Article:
Friday, February 08, 2008

Primacy of Conscience

The story of Abp Raymond Burke's comments about the St. Louis football coach's pro-abortion comments has been in the news, but oddly, even the Catholic media seems to not have had room for this important teaching, so first, the link to the actual interview in the Diocesan Online journal, the St. Louis Review:

Archbishop Burke addresses Catholic identity

and here's the quote:

Catholics who seem to hold beliefs that go against the Church’s teachings often say that they are "doing the right thing," or "following their conscience." Does this come down to an issue of free speech?

Sometimes the primacy of the conscience is misunderstood. If you mean that the conscience has primacy — in the sense that whatever I feel or think becomes then the right thing to do — that’s false. The primacy of the conscience is related essentially to the primacy of the truth. In other words, your conscience has primacy in as much as it is conformed to the truth, and as much as it is properly informed.

For example, let’s say there is someone who espouses a position on procured abortion — that isn’t right. He can’t say that it is right simply because he holds it in his conscience. He has a duty to inform his conscience about the fact that here we are speaking about a human life. And, therefore, the only response we can make to that human life is to safeguard it and protect it. The primacy of the conscience is strictly correlated to the primacy of the truth.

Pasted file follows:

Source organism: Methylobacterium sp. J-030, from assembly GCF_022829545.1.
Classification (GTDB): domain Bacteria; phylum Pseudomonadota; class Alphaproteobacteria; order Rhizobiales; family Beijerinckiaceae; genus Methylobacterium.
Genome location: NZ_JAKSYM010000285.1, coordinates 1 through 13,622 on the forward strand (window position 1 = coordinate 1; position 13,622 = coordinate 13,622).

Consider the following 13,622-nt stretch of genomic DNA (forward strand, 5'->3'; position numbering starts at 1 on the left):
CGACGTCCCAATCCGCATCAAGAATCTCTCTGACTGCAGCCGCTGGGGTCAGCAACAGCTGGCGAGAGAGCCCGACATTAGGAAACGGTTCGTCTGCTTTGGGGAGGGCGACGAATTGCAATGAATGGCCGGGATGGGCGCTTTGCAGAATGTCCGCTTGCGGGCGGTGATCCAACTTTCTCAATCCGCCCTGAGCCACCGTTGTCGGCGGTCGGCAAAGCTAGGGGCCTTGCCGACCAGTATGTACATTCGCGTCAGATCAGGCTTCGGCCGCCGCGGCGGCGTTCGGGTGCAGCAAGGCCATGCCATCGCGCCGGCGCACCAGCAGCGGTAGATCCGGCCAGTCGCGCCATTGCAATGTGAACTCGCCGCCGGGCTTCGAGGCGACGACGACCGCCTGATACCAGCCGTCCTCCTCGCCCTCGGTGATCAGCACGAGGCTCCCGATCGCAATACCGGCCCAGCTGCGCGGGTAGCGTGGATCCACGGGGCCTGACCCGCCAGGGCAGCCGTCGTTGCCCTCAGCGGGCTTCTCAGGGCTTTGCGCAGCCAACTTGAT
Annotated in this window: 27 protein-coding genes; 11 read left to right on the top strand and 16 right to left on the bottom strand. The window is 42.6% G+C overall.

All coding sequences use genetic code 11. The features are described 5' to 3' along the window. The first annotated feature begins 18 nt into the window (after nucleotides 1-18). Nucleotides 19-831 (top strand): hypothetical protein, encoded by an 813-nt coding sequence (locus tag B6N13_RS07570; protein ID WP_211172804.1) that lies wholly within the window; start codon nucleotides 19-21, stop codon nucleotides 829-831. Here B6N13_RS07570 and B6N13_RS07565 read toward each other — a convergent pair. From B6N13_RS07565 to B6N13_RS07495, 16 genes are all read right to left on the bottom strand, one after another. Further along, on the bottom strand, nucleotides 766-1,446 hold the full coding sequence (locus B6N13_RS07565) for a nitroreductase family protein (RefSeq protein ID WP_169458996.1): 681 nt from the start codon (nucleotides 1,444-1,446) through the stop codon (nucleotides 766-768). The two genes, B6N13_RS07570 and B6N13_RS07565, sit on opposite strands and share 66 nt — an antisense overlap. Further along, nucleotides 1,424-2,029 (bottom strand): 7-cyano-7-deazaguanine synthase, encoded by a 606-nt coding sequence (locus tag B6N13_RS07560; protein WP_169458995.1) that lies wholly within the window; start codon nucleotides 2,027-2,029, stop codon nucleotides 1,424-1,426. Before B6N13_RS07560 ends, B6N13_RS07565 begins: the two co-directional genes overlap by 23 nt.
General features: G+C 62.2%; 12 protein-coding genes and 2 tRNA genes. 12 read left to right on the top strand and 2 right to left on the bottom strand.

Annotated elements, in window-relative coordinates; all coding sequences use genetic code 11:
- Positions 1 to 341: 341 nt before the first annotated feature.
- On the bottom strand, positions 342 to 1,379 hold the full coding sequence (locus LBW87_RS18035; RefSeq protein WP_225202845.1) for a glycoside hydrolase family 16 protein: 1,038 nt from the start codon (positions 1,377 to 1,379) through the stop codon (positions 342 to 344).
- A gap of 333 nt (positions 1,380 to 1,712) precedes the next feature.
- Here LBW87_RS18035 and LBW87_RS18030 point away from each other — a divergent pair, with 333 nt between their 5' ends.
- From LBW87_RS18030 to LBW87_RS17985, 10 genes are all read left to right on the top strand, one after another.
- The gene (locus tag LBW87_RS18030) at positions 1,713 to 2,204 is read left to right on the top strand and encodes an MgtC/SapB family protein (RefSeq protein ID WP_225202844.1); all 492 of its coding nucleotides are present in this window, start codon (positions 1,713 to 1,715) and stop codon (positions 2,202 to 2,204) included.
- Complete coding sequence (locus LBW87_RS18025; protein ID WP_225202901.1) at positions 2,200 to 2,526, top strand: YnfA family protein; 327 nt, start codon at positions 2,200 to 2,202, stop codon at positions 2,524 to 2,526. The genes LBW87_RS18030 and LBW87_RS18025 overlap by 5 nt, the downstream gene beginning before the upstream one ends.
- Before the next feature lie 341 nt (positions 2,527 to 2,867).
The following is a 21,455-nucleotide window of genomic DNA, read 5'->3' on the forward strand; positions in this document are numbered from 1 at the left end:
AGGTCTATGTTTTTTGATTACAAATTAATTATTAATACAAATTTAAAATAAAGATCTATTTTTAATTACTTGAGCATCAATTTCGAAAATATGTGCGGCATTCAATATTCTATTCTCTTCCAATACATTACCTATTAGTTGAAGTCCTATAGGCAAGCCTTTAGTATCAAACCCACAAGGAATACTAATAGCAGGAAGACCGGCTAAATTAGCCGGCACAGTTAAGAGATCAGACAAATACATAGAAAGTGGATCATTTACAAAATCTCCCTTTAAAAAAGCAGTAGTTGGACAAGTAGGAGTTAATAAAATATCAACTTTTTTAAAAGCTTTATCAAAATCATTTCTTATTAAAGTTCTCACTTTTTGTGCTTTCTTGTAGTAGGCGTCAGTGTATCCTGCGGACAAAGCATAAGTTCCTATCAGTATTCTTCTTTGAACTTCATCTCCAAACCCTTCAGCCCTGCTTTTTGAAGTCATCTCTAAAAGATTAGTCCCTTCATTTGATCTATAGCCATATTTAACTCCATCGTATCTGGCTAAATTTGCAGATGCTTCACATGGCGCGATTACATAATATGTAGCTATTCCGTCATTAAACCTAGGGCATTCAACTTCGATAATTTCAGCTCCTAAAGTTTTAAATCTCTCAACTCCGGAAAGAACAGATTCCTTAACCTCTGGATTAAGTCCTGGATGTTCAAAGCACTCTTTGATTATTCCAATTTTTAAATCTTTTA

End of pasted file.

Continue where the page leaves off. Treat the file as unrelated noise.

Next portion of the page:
1. There is also the reality that once the truth has been settled by lawful authority the conscience has no further role. e.g. if I claim my conscience is comfortable driving on the 'other' side of the road I need to understand the conscience is out of its territory. The right side of the road has been 'decided'. My conscience about the matter is irrelevant. Similarly, if I (as a catholic) say my conscience allows an abortion I need to understand 'it has been decided' .. my conscience does not apply here.

  2. What seems to be missing in so much catechesis is that the victims emerge believing that their opinions ARE their conscience with authority above the truth. not so. As Bishop Sheen said, there is not a man alive who does not know that the commandment says "Thou shalt not commit adultry" the appeal to "conscience" is spurious because it is the conscience which asserts with binding force the prohibition, the rationalization of opinion contrary to the truth is not conscience, just self-delusion.

    It would be better to be able to say that in a few simple words; but those few words escape me.

  3. I believe that Abp. Burke's rebuke was to St. Louis U's basketball coach, Rick Majerus, who formerly coached the UofU team.